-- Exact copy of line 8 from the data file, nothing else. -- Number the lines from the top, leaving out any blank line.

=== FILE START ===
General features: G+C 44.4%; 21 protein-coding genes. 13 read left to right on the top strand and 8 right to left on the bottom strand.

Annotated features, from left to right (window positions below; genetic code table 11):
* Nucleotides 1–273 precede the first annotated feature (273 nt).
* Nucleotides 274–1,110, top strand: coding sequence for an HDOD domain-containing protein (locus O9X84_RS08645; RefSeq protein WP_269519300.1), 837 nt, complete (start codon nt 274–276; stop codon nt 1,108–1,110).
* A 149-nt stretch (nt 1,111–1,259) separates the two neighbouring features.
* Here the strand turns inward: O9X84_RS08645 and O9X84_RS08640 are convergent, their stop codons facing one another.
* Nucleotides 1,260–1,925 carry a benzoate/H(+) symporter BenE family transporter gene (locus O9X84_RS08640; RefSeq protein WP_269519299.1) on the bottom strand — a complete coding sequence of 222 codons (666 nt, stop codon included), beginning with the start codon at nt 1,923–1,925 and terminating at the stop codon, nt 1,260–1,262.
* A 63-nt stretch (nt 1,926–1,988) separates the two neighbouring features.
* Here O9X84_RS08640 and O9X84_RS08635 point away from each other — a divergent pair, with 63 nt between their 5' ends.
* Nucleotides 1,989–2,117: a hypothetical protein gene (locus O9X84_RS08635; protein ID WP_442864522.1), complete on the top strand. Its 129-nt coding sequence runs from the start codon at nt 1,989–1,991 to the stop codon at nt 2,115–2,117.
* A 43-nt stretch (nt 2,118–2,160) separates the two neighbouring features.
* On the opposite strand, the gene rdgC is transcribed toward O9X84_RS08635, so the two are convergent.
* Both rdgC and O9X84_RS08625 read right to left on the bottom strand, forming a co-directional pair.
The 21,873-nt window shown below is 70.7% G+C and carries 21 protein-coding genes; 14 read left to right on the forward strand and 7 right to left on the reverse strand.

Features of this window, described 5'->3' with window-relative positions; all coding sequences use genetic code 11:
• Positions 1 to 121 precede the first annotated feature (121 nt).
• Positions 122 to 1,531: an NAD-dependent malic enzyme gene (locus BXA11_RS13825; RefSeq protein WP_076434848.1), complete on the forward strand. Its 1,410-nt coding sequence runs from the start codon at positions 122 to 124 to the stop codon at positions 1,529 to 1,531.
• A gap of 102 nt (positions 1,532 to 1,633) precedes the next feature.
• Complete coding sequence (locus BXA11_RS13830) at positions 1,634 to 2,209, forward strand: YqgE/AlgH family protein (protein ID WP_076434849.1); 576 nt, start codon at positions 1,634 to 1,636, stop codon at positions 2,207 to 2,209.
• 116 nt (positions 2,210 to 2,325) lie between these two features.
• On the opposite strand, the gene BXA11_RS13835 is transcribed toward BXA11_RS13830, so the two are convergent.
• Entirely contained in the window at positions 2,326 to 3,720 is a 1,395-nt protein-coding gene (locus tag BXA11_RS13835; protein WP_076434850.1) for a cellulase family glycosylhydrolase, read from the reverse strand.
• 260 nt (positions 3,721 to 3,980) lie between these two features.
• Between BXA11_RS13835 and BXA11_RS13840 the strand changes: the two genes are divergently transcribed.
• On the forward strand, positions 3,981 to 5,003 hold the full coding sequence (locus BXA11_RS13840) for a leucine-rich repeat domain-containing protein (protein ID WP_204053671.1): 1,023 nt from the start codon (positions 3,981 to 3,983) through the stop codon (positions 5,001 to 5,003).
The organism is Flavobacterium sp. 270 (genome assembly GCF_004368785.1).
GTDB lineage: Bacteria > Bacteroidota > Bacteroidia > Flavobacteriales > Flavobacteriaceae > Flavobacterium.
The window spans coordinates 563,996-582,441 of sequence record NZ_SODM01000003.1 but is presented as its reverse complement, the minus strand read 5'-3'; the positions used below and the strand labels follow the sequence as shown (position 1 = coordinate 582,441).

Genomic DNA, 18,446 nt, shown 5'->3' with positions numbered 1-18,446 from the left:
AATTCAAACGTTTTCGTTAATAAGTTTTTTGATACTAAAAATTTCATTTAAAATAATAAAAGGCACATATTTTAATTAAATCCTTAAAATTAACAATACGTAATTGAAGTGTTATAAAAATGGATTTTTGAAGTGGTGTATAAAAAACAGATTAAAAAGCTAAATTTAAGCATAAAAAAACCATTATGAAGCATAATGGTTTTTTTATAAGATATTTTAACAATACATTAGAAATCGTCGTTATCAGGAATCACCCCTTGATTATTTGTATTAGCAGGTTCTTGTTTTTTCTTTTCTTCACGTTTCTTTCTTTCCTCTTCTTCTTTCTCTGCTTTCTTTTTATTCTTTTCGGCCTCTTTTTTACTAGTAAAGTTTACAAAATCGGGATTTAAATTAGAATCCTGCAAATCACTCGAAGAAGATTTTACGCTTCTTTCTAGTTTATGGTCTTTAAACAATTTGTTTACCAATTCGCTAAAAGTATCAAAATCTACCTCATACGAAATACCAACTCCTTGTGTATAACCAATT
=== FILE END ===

* A 63-nt stretch (nt 1,926–1,988) separates the two neighbouring features.